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By Matthew Smaldone

Hello, everyone! My name is Matthew Smaldone. I am the new pastoral and social media assistant here at Notre Dame Parish. As I settle into my various responsibilities, I found myself desiring to create ways to share my voice with you, the parishioners. As your online representative, I want to develop that voice with you, not just for you. Therefore, I thought I’d experiment with a little think-piece column in your weekly Flocknotes email New at Notre Dame! to try and connect with you all and share a little of what I’ve been thinking. I’m posting the first one here to help get the word out!

With my first week at the Notre Dame administrative offices under my belt, I’ve finally had a chance to put down the manuals and instructions and password sheets and reflect on what the social media portion of my job actually means. My ministry will be one of digital evangelization, communication, and online community building, all three of which rely in part on aesthetics, i.e. how things look, the Notre Dame brand, the immediate, subconscious feeling a social media user has when they see our material. How impactful is it? How eye-catching is it? To an extent, how cool is it? That word cool is very tricky.

In modern society, being cool is synonymous with breaking the rules. We like to march to the beat of our own drums and stick it to the man. This is especially true in American society where the archetypical figure of the young rebel (James Dean, Robert Redford, Pete Davidson, Harry Styles) has become the image for American independence and individuality. The great virtues of our historically rebellious leaders such as George Washington or Martin Luther King Jr. have permeated through pop culture into the aesthetics of our modern icons; however, through the permeation process, the virtue seems to have been filtered out.

Famous Catholic theologian Peter Kreeft once said, “In an age of relativism, orthodoxy is the only possible rebellion left.” We certainly live in an age of relativism, and its inception came from the modern rebel who says, “Every rule should be broken, and the biggest rule of all is that there are rules. Nothing matters.” The rebel is now the nihilist. James Dean is now Friedrich Nietzsche. We see this in our sexually frivolous television, our morally depraved social media influencers, and our life-dismissing culture. So where does that leave Catholic writers and marketers and social media assistants like me? It seems being cool is societally incompatible with the Catholic faith, a faith predicated off of the notion that things matter, that there is a God who is above us whose very being begets objective principles of morality, i.e. rules. How can I be cool and still Catholic?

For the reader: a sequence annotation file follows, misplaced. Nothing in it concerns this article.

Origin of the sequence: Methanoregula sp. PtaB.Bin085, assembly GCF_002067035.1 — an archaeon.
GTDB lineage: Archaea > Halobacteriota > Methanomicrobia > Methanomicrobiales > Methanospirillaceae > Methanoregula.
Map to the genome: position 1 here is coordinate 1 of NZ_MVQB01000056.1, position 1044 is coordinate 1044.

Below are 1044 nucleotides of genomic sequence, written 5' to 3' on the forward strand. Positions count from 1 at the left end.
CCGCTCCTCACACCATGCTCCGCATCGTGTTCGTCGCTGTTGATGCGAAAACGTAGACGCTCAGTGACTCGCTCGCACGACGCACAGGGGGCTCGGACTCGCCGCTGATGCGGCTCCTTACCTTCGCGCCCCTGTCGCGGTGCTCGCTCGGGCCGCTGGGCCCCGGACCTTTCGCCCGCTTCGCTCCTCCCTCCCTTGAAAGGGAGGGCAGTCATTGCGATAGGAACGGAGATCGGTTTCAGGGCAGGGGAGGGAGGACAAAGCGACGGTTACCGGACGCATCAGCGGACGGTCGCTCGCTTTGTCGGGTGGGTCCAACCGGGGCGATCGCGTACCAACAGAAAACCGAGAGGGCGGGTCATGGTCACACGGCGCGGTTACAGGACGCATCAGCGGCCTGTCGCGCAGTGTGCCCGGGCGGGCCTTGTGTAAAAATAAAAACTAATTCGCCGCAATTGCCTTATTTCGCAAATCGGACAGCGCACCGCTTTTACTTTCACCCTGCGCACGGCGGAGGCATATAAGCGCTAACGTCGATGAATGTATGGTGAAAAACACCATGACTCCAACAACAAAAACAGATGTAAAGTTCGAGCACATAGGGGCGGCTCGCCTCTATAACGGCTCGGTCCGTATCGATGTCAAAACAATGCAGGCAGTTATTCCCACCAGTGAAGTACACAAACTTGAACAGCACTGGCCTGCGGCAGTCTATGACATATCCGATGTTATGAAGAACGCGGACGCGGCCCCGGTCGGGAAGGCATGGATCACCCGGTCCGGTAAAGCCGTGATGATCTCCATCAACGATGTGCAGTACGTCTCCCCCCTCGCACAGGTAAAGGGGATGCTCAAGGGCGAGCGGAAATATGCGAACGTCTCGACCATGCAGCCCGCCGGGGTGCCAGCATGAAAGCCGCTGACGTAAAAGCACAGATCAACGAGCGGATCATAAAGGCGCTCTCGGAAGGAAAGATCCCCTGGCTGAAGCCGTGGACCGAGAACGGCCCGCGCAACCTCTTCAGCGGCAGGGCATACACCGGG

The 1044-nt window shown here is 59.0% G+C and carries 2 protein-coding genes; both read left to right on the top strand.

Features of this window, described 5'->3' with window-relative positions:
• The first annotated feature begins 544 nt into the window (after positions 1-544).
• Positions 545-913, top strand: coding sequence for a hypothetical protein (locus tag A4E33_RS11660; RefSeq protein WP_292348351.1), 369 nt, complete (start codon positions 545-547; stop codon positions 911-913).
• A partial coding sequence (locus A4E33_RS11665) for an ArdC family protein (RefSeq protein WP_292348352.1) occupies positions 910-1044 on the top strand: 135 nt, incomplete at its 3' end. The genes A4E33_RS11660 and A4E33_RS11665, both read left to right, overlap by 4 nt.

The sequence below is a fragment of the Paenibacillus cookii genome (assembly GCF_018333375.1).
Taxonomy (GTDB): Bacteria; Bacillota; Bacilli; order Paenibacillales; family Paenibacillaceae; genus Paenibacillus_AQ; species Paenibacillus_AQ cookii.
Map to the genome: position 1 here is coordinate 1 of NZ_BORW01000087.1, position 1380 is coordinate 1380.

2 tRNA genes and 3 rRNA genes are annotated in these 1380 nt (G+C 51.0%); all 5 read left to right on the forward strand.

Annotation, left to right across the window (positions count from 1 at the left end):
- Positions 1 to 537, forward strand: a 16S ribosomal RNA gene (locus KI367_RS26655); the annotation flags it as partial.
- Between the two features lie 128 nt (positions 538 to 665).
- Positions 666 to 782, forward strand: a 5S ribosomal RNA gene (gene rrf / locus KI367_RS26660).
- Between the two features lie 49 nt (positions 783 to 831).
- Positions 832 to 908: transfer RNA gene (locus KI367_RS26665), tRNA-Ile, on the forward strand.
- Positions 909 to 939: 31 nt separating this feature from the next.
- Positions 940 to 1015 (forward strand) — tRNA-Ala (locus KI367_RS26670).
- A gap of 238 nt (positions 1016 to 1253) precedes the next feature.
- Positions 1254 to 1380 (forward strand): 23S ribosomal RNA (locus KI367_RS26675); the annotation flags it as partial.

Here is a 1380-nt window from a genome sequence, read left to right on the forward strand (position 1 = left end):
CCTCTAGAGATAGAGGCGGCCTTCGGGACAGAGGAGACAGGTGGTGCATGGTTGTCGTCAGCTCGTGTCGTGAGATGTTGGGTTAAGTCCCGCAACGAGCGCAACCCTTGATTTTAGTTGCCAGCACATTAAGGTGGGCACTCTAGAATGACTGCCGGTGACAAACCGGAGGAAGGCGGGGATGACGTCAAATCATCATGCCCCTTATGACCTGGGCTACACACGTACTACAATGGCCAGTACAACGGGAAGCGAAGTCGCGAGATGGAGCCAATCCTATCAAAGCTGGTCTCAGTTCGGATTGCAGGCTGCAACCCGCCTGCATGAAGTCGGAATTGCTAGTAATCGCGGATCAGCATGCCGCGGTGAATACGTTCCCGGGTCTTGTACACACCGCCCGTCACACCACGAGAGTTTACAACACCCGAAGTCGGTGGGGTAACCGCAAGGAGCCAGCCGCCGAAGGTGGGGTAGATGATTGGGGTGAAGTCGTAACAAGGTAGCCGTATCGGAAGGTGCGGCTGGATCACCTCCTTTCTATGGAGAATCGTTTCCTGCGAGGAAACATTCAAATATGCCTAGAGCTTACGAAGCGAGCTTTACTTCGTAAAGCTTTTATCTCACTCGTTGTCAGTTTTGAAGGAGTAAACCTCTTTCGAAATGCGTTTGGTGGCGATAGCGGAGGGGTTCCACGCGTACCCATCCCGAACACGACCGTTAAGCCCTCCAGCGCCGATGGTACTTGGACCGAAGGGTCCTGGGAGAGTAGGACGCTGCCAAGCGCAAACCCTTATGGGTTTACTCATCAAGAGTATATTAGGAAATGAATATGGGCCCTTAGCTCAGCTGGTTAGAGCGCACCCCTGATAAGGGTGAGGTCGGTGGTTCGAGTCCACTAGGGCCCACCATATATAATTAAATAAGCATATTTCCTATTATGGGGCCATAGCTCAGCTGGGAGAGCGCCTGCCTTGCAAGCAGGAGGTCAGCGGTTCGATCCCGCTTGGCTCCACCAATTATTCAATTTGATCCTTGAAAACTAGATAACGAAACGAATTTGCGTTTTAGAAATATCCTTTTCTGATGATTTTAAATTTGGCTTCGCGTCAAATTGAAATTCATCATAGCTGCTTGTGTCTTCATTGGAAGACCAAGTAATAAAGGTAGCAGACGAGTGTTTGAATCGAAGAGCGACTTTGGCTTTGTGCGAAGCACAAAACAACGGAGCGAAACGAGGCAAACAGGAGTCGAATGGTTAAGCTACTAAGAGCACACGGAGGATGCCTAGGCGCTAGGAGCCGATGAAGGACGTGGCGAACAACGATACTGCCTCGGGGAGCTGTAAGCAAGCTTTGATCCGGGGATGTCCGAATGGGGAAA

The answer lies with the second half of Peter Kreeft’s brilliant quote: OrthodoxyThe key to creating an aesthetically attractive Catholic brand, to being cool, is not to run away from Catholicism as society has done, but to run towards it, to run ever deeper into it!

People crave truth. People crave beauty. What is more true than the love and grace contained in the Eucharist? What is more beautiful than laying down one’s life for another or for one’s faith. What is more heroic than living a life of self-sacrifice for God? Our Catholic heritage is filled to the brim with incredible figures who defied the evil of the world to uphold these realities intrinsic to goodness. Catholics are historically fighters, trendsetters, rule-breakers! But the rules we break are the oppressive rules of sin, the standards society demands of us that we will not follow. We break these rules by stepping in the footsteps of the true Rebel. The Rebel who broke the rule of death itself. In the words of C.S. Lewis, “Enemy-occupied territory – that is what this world is. Christianity is the story of how the rightful king has landed, you might say landed in disguise, and is calling us to take part in a great campaign of sabotage.” 

We are orthodox rebels. That’s pretty cool.

Written by Matthew Smaldone

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